Scoop Election 08: edited by Gordon Campbell

Putting the SAS back into Afghanistan

July 28th, 2009

Who has stolen John Key’s brain? The Prime Minister who only a couple of months ago was demanding to see a viable exit strategy before he would put New Zealand combat troops back into Afghanistan, has been replaced by a John Key impersonator for whom the vaguest of goals – combatting global terrorism – now seems like a darn good reason for doing so.

At his press conference yesterday, Key was so gung ho that he seemed to think no counter-argument for caution even existed. “What is the counter-factual? If the world doesn’t get on top of the position in Afghanistan, the counter-factual is it becomes an even bigger hotbed for global terrorism. I can’t see how that is in New Zealand’s best interests.”

The problem with that line of reasoning is that it denies the only success the US/ISAF have had in Afghanistan since 2002 – which has been to significantly reduce the risk of global terrorism posed by the al Qaeda leadership based in Afghanistan/Pakistan. The outside world is now far safer than it was in 2001 from the foreign fighters and Bin Laden network that used to be sheltered by the Taliban. The foreign fighters have been killed or dispersed, the Bin Laden/Zawahiri leadership is on the run. No-one is arguing that Afghanistan poses an increasing risk to the outside world. We may just as well be preparing our troops to go into Somalia, if every ‘failed state’ is seen by Key as posing a personal threat.

The Obama strategy in Afghanistan now has quite different goals – and they are of the nation-building sort. Military force is being used in the service of a political outcome. The hope is that a renewed military effort will create the space for a political solution – one likely to include ‘moderate’ elements of the Taliban in government – that would then enable the US/ISAF to declare victory and pull out their forces ASAP. Having Key wittering on about in Mumbai and bombs in Jakarta is irrelevant to the current goals of the US and those other countries actively involved in the Afghan war.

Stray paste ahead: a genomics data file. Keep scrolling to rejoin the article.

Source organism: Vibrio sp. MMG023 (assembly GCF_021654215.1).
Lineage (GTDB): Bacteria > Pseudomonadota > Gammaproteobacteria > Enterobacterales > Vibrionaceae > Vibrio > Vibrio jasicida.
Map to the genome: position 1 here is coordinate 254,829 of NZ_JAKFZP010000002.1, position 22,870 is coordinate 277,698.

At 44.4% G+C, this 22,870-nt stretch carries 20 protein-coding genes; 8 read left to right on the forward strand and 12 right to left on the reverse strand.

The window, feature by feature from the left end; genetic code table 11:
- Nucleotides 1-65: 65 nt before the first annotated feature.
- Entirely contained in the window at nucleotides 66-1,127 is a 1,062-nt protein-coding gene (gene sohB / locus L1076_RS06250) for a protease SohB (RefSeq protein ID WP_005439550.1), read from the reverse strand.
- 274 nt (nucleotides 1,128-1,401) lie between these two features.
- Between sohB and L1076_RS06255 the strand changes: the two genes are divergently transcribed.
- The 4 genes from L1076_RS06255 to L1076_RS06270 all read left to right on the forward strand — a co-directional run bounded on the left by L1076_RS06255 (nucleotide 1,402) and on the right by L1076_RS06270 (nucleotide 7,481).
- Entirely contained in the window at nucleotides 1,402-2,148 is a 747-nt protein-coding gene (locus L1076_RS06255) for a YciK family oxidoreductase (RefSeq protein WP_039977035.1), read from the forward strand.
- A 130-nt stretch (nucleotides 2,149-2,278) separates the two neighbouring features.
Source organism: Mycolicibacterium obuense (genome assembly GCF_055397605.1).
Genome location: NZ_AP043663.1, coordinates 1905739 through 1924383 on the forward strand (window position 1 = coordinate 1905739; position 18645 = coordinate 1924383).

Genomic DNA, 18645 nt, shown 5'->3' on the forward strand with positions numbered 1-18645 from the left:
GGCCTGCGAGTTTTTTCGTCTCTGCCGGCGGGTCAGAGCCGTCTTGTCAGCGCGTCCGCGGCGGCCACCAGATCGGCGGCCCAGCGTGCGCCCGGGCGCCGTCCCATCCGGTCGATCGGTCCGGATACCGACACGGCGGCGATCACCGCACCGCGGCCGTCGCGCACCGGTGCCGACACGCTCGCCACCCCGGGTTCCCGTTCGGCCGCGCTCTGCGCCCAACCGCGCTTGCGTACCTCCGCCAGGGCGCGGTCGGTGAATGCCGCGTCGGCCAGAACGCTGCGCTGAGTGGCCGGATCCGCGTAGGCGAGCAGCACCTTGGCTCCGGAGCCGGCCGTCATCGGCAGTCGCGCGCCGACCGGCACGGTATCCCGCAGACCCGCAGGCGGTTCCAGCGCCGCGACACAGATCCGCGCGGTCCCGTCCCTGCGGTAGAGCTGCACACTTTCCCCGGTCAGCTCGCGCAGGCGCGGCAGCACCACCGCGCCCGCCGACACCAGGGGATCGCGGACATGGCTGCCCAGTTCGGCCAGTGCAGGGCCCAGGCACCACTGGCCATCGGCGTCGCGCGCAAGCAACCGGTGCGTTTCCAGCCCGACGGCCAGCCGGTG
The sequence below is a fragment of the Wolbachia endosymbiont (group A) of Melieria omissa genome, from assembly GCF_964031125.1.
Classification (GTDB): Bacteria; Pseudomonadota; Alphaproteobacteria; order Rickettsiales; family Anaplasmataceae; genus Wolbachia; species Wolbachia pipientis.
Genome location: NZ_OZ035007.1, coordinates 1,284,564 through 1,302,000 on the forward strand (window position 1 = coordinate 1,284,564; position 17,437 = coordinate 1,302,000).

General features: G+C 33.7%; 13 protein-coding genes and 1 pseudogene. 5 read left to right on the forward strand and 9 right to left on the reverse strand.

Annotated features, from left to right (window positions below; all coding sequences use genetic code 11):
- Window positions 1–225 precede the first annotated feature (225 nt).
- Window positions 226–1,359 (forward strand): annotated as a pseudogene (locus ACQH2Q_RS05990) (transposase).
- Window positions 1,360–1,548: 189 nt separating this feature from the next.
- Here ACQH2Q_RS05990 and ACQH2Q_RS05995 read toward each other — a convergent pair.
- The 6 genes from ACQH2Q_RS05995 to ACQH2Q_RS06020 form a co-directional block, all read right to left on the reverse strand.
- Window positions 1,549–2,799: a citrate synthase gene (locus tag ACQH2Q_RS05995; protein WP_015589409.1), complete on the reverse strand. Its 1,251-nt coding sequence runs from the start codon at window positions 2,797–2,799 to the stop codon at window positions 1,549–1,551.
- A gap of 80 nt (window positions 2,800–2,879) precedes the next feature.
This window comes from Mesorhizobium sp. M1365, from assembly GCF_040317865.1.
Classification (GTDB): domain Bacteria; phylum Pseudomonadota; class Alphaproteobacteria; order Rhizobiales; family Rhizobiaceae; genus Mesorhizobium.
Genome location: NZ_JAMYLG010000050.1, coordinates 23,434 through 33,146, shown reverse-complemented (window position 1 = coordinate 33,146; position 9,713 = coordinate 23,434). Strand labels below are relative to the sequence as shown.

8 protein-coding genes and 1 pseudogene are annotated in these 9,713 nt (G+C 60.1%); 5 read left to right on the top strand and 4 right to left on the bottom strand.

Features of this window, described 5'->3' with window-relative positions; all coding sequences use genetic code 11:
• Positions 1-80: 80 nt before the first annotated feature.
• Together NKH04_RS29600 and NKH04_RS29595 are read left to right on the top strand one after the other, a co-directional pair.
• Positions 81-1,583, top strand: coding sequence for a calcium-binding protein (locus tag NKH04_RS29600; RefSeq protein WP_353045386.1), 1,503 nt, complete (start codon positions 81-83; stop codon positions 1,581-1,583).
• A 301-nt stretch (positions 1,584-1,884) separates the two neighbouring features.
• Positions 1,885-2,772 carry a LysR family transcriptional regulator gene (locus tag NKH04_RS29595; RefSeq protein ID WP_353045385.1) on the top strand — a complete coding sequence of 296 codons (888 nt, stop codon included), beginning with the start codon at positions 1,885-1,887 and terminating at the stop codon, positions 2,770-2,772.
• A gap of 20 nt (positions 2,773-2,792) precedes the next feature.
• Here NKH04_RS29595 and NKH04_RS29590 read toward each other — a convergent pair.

On the evidence, Key got a request from Washington and is jumping to obey without any sign of knowing what would constitute success, or a viable exit strategy. Along the way, he seems intent on shutting down the Provincial Reconstruction Team effort in Bamiyan – just when that province is being widely cited as almost the only success story that the corrupt and discredited Karzai government has had in its struggle with the Taliban.

Pose New Zealanders the basic question. Would you rather have our special forces dropped back into the thick of combat or would you prefer we provide a military aid team to rebuild Afghan society? I bet they’d prefer the latter, and would want us to stay the course in Bamiyan. Otherwise, think about the signal we would be sending to the Hazara population in Bamiyan. Just as the Taliban are starting to gain ground in that province – the same Taliban who massacred thousands of Hazara not so long ago – we are getting ready to abandon them. Fantastic strategy! Lets dump the Hazara just when they look like needing us most, and undo all the good that we’ve accomplished over the last six years, at a cost of $180 million.

At the end of the day, there are only three possible reasons for putting combat troops back into Afghanistan (a) to eliminate or reduce the external threat posed by al Qaeda foreign fighters based in that country (b) to win a military victory against the local Taliban (c) to help create a viable political administration in Kabul.

As mentioned, the first goal has already been won. The second, a military victory against the Taliban, has already been lost. The third, to create a military stalemate that might induce parts of the Taliban to engage in a political solution is well on the way to being lost. The recent moves in the direction of a political solution have been utterly disastrous. In the Swat valley in Pakistan, the ‘moderate’ Taliban leader Sufi Mohammed whom we wooed into a political compromise was then almost immediately undermined by a Pakistan military offensive. He has now been largely discredited among his own people, has become re-radicalised and is now under arrest. Great work, team!

Right now, the Taliban correctly sense that almost every country except the US – and now, New Zealand – is losing belief that a political solution is viable. They feel no need to make compromises and deal politically because (correctly) they think they are winning – both militarily and politically. Our SAS forces will be swimming upstream against that tide. Any who die, will have done so meaninglessly. Cabinet will make a final decisoon on the SAS/Bamiyan deployments in about three weeks. On the evidence, it would be utterly irresponsible if Cabinet agrees to put our combat troops in harms way on a mission that is almost certainly doomed.